What is San Francisco's feeling

Why I love San Francisco so much

I remember as if it had only been yesterday: 2011, a warm late summer day and this city shone on me like no other before. Warm, inviting, charming, and before I know it - boom, bang! - I fell head over heels in love with San Francisco.

It was love at first sight. Over the years and with each subsequent visit, “San Fran”, as I always affectionately call it, developed into a great longing and a second home that never suffered even under the distance of twelve hours by flight and a good 9,000 kilometers.

To this day, many cannot understand my weakness and my euphoria for “San Fran”. Too cold, too unspectacular ... I tell you: There are a million reasons why this place in northern California causes butterflies in the stomach of some - and a whole swarm of butterflies in me.

But one thing after the other: The city with a good 800,000 inhabitants is manageable in size, so I can actually reach everything on foot or by bike - and I don't feel like having to stroll around the world to reach the next hip café or restaurant . Unimaginable in many American cities, Google Maps is just a casual friend that I hardly need in San Francisco.

That's exactly how I find undiscovered areas every time and am amazed at every street corner when I suddenly stand in front of one of the numerous hilly streets again. The paths meander up and down like long slides through the city, where colorful (and quite narrow) houses from the Victorian era are lined up.

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One city, a thousand facets

No matter where I end up here: There is a separate district for every personality, which cannot be different and more unique. A dreamy but chic neighborhood right on the bay of "San Fran", which is one of my absolute favorite districts, is the Marina District. Strolling through chic and detailed boutiques, cute cafes and restaurants couldn't be nicer anywhere.

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Which well-known district in "San Fran" should not be missing? Exactly: Chinatown! Absolutely worth seeing, no question about it. But I think Japantown is much better. High-quality restaurants, small Japanese grocery stores and bookstores are simply worth EVERY VISIT. The (beauty of) cherry blossom is celebrated here every spring according to Japanese tradition.

Not to be forgotten is the trendy district “The Castro”, which is mainly known as a lesbian and gay district. The flags and crossings in the well-known rainbow colors can be seen from afar.

In general: A trip with the popular cable cars takes me to the most beautiful corners. The real charm and a journey back in time to the nineties "full house" era is guaranteed thanks to the open hanging trams. Fortunately, I can hide the numerous tourists who wildly pull out their cameras during the journey.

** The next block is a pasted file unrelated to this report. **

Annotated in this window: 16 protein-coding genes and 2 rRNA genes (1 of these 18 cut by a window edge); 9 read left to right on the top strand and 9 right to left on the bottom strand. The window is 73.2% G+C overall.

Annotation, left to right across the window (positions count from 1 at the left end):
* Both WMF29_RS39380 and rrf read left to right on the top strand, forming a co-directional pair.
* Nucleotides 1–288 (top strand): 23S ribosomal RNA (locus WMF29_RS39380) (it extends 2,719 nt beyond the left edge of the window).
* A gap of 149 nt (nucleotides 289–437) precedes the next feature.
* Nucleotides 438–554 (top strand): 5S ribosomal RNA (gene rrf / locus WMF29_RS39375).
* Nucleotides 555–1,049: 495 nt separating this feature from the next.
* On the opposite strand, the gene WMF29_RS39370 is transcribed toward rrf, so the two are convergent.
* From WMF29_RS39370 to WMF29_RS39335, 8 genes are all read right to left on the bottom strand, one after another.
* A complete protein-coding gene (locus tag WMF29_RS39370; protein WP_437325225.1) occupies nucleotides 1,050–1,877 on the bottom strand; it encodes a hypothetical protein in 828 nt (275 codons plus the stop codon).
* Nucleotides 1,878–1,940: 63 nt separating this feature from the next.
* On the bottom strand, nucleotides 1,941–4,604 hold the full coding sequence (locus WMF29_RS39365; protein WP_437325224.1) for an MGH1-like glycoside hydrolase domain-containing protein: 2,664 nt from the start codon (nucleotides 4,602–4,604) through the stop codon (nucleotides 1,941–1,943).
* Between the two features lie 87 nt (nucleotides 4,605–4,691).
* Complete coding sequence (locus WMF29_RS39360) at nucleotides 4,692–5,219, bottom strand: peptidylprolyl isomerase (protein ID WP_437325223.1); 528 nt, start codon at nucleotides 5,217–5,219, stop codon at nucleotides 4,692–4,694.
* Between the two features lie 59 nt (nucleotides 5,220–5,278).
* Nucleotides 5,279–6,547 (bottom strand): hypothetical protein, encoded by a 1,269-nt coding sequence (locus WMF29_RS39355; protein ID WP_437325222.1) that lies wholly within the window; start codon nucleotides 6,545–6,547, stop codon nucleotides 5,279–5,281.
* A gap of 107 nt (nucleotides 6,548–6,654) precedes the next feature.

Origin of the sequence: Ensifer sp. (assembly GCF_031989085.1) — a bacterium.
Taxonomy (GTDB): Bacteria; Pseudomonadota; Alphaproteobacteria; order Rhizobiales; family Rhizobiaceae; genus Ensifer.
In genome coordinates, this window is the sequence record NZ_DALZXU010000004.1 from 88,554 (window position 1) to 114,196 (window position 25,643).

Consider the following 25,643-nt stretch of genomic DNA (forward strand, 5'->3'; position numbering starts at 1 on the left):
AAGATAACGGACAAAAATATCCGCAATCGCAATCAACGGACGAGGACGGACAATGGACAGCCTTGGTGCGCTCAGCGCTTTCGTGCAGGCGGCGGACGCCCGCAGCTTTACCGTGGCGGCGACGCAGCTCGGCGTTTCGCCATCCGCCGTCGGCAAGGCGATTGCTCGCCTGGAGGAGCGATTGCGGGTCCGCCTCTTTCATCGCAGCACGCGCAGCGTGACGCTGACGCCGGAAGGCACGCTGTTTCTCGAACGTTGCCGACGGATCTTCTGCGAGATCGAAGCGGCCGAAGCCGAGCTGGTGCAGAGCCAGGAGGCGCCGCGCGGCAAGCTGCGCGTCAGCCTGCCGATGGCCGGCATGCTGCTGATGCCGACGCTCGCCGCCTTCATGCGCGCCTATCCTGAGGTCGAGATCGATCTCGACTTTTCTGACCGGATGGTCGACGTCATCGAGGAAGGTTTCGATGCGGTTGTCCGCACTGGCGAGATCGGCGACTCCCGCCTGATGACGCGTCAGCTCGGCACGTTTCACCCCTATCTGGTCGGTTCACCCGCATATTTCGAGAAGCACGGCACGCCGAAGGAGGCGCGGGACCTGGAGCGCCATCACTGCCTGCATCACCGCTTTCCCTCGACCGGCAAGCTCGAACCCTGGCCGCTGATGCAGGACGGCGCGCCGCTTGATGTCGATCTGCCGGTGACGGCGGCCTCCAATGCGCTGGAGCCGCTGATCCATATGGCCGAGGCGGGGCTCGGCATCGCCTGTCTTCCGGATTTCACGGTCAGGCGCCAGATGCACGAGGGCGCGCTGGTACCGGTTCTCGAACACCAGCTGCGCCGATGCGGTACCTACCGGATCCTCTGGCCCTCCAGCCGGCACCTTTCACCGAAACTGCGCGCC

The typical city bustle is barely noticeable when I stroll from the Ferry Building to Pier 39 with a coffee to go. Even if around 18 million tourists visit the city every year. It's always a great feeling when I grab a blanket and lie down with a book in Dolores Park or Baker Beach, where locals usually spend their afternoons.

More and more often I notice that my heart beats faster not only for the city itself, but also for its people. They are much more tolerant, relaxed, somehow not clichéd American-conservative. In "San Fran" everyone can walk around as they like - even stark naked (oh yes, no joke ... I ran into quite a few) - and nobody cares.

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Establishing contacts quickly is not difficult here. Most of the residents come from all over the world to work in Silicon Valley. So everyone is looking for new acquaintances and very sociable. I have already spoken to many directly and am always surprised that it is so easy. But maybe I'm just too dogged in Germany, who knows.

Splendor and misery at the same time

"San Fran" has not only developed into my great love over the years, but also into a true model city in the USA. Thanks to a very good density of charging stations, electric cars are nothing unusual. The recycling system is also well thought out, and solar panels are even mandatory on the numerous flat roofs. You will also find more people in fancy sports outfits and organic restaurants than round and overweight Americans in well-known fast food chains.

Okay, of course my love for San Francisco isn't always pink. I also became aware of the downsides during my travels: An unbelievably high homeless rate and enormous cost of living make one particularly feel the gap between rich and poor in the entire Bay Area.

Drug use, and by that I do not mean smoking marijuana, which is legal in California anyway, but cocaine and ecstasy use, is not uncommon at parties or in the afternoon in the park.

But which city or love is perfect? For me, one thing is certain: San Francisco is and will remain one of the most beautiful cities in the world and nothing will be able to separate us that quickly.